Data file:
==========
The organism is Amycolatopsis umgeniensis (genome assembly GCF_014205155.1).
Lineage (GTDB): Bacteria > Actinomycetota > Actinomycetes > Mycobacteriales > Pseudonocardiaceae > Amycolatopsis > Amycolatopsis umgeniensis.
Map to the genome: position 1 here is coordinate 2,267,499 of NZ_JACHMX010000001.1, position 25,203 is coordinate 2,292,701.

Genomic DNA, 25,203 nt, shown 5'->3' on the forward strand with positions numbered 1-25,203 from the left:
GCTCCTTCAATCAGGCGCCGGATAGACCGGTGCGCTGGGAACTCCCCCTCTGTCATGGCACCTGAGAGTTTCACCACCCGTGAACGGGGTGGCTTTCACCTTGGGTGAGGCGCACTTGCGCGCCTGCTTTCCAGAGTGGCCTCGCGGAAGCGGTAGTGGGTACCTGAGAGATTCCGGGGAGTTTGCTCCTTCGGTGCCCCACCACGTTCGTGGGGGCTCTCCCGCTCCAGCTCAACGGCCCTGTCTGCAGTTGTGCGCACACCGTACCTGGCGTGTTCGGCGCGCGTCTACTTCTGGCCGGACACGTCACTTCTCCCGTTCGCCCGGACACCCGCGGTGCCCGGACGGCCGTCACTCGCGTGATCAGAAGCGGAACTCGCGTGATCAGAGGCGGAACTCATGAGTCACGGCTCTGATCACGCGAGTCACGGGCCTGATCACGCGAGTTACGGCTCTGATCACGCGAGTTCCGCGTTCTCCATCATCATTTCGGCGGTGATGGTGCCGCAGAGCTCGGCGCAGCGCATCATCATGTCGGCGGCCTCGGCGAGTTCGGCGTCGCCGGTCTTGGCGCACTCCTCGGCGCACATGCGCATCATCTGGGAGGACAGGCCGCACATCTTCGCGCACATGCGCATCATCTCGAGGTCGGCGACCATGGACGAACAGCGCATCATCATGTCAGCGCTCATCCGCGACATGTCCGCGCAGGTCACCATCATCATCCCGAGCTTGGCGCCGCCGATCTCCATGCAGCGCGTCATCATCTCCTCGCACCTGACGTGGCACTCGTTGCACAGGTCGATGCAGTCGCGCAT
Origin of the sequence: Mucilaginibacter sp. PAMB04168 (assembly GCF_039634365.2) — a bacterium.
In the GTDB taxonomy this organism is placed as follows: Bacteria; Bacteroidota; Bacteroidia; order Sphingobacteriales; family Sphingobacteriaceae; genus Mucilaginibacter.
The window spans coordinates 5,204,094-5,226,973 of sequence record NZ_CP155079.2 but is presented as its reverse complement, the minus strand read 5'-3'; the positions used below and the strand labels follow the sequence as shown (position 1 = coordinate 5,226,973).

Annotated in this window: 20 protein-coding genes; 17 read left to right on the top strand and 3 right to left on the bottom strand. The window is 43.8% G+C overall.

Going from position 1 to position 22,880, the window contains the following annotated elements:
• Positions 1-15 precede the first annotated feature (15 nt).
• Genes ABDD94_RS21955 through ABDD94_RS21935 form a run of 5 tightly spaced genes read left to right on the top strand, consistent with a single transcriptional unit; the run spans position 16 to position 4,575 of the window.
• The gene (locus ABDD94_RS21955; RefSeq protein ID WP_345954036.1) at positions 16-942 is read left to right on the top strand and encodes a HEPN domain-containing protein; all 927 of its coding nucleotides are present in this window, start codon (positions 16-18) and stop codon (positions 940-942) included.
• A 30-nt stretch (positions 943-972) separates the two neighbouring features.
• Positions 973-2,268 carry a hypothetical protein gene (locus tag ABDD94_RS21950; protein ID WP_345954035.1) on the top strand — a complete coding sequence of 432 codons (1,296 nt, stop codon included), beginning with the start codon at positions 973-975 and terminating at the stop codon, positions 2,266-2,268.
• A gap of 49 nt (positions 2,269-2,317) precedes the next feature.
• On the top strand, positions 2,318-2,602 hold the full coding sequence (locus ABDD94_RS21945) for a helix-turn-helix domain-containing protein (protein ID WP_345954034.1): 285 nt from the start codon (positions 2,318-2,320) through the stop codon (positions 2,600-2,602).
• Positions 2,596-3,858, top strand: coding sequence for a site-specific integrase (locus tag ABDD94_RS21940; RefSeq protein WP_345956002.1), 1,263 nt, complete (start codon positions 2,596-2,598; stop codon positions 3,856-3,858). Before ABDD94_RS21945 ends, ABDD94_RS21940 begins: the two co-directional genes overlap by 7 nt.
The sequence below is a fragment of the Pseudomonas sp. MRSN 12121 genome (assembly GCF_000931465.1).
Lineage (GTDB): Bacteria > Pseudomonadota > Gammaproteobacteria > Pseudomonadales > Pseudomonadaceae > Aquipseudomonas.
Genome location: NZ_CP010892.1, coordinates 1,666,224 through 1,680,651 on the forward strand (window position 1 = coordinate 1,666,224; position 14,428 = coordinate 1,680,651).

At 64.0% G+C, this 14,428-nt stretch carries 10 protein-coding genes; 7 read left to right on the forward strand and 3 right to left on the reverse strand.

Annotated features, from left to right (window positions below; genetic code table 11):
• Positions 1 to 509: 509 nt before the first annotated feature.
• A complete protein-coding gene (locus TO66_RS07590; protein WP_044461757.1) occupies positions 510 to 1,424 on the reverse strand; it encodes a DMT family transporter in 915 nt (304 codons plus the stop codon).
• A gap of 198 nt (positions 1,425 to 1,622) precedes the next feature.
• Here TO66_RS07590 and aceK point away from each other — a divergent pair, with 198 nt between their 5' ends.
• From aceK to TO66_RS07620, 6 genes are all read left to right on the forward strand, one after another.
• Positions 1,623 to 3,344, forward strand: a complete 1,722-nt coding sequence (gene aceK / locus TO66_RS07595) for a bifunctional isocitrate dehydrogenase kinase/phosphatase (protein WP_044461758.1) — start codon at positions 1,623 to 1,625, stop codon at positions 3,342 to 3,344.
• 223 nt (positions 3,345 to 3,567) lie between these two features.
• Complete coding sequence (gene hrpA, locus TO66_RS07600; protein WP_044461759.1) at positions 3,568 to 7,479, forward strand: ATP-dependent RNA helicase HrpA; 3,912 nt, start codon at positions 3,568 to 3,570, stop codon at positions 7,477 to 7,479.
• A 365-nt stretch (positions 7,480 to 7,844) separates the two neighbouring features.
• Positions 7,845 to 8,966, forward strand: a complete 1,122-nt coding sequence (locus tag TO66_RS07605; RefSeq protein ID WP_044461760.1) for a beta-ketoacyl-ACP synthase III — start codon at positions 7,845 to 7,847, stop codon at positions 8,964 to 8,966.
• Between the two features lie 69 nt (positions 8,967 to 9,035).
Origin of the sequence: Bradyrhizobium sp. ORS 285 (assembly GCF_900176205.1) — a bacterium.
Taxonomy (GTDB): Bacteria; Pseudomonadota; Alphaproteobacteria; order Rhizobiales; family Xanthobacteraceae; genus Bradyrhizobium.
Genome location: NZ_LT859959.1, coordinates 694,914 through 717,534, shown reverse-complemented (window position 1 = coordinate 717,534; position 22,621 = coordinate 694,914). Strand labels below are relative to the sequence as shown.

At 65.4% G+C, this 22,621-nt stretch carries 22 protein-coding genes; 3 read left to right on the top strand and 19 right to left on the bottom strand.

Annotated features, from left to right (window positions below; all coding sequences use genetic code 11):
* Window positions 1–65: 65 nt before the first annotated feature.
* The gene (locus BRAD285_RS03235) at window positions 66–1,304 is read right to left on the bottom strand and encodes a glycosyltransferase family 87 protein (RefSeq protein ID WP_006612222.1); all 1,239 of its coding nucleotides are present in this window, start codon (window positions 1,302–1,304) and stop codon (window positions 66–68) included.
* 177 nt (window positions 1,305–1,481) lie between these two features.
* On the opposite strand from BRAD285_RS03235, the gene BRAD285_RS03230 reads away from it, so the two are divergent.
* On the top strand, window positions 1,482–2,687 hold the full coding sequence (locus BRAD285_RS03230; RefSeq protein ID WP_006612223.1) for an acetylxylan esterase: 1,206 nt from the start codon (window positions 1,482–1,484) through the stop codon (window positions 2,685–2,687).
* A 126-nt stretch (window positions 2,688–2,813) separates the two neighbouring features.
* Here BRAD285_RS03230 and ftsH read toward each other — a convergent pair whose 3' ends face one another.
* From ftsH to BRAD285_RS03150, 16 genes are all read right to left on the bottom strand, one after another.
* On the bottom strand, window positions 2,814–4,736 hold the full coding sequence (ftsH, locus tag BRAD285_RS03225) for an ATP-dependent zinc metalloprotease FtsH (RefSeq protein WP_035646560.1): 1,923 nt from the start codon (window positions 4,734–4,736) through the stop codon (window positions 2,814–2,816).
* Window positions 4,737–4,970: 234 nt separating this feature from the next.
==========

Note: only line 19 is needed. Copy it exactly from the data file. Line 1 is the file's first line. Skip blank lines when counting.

The sequence below is a fragment of the Pseudomonas sp. MRSN 12121 genome (assembly GCF_000931465.1).